Is it Uptown or Downtown?


“South Tryon Street from Square, Charlotte, N.C.” in Durwood Barbour Collection of North Carolina Postcards (P077). North Carolina Collection Photographic Arvhices, Wilson Library, UNC-Chapel Hill.

If you live in Charlotte, you know there is a lot of confusion surrounding the proper labeling for Uptown/Downtown Charlotte. For those of  us who are “locals”, it seems as “uptown”‘ is universally used. However, to a visitor it would seem that  “downtown” more properly defines the area. Confused myself,  I decided to do some research and here is what I found…

Apparently in prior to the 1980’s the area was referred to as “downtown” by all residents. In 1983, Billy Joel’s hit “Uptown Girl” was released and a massive campaign was introduced by city leaders to revamp the Center City area. The campaign included plans to renew the area and leaders thought that redefining the area to be called “Uptown” would help create a more positive, upbeat opinion of the area. On February 14, 1987, the Charlotte Observer began using the term “Uptown” and school teachers were provided historical documents justifying the use of the new term to teacher students.

While the previous theory seems legit, there are also locals who have lived in Charlotte for three or more generations who claim that they have always called the area “Uptown”.  The main intersection of Center City, Trade Street and Tryon Street,  has been the point of highest elevation. When people would come to Charlotte from outlying areas, they would say they were going “up to town” which was later shortened to “Uptown”. If you’ve ever sat at the traffic light at the Randolph Rd. and Wendover Rd. looking towards the city, you will see that the city is in fact elevated more than most of the land below.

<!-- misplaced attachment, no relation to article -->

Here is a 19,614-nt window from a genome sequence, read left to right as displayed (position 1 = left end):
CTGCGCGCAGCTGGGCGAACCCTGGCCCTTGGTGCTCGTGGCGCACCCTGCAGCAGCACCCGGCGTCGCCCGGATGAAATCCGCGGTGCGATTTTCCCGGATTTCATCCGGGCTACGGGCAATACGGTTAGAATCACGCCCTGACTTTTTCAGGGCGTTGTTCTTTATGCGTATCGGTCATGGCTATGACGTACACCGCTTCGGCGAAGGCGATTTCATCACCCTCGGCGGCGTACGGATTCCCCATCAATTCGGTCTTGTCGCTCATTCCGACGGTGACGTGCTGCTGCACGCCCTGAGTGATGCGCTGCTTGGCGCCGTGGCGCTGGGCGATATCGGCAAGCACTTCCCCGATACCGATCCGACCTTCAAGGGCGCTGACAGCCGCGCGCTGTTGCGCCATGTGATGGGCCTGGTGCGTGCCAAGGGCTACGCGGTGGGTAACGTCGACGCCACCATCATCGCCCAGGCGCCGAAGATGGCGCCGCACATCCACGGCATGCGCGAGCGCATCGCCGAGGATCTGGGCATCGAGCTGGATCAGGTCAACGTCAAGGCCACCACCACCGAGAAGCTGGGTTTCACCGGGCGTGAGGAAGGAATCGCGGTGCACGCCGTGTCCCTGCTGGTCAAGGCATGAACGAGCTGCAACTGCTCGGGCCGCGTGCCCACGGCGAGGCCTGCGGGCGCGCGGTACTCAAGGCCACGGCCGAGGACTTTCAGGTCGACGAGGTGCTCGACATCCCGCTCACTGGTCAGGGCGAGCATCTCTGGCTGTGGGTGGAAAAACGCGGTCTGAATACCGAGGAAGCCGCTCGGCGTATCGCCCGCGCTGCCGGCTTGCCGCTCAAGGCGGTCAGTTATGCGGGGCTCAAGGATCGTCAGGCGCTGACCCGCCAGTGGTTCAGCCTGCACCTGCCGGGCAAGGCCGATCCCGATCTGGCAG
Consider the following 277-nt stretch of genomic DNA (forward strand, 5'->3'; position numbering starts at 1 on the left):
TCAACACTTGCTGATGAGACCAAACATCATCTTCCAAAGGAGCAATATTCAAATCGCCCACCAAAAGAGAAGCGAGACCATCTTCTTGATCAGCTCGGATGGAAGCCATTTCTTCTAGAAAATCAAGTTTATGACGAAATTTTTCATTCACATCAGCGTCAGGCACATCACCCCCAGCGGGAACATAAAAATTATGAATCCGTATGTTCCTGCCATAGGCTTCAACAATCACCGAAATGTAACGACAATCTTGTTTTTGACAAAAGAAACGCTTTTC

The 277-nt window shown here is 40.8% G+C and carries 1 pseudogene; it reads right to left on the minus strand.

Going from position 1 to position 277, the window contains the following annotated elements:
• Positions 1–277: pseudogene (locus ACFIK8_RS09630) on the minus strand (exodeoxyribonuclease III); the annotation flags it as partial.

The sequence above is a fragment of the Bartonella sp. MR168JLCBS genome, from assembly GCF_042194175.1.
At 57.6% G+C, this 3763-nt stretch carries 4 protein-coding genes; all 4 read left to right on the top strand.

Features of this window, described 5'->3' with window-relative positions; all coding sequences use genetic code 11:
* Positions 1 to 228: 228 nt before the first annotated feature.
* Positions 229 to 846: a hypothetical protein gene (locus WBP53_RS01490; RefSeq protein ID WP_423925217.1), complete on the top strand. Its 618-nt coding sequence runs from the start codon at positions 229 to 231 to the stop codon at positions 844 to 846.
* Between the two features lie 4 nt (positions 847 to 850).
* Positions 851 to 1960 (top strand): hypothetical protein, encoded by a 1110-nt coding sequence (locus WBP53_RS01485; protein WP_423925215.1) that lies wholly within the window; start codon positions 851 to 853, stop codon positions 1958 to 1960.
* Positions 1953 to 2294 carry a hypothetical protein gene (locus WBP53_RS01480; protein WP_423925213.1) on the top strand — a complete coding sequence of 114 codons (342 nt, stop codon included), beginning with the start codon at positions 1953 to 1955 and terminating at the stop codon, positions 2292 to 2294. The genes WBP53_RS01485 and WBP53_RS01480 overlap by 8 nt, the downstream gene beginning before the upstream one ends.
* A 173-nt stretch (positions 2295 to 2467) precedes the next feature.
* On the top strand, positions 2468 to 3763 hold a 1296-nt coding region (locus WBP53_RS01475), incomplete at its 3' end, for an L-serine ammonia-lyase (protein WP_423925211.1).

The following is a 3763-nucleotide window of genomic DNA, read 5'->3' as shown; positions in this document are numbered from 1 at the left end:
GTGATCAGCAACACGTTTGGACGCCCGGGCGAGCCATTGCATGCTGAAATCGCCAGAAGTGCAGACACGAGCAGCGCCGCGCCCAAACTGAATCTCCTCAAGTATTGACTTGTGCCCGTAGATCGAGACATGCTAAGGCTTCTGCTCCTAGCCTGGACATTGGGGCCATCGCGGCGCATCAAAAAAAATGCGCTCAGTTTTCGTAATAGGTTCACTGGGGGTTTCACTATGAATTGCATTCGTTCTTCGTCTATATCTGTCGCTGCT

Whatever you choose to call it, center city has prospered since these pictures were taken in 1911. Thanks to city leaders, the banking industry, and many proud Charlotte-ians we’ve become a flourishing city!


“South Tryon Street from Square, Charlotte, N.C.” in Durwood Barbour Collection of North Carolina Postcards (P077). North Carolina Collection Photographic Arvhices, Wilson Library, UNC-Chapel Hill.

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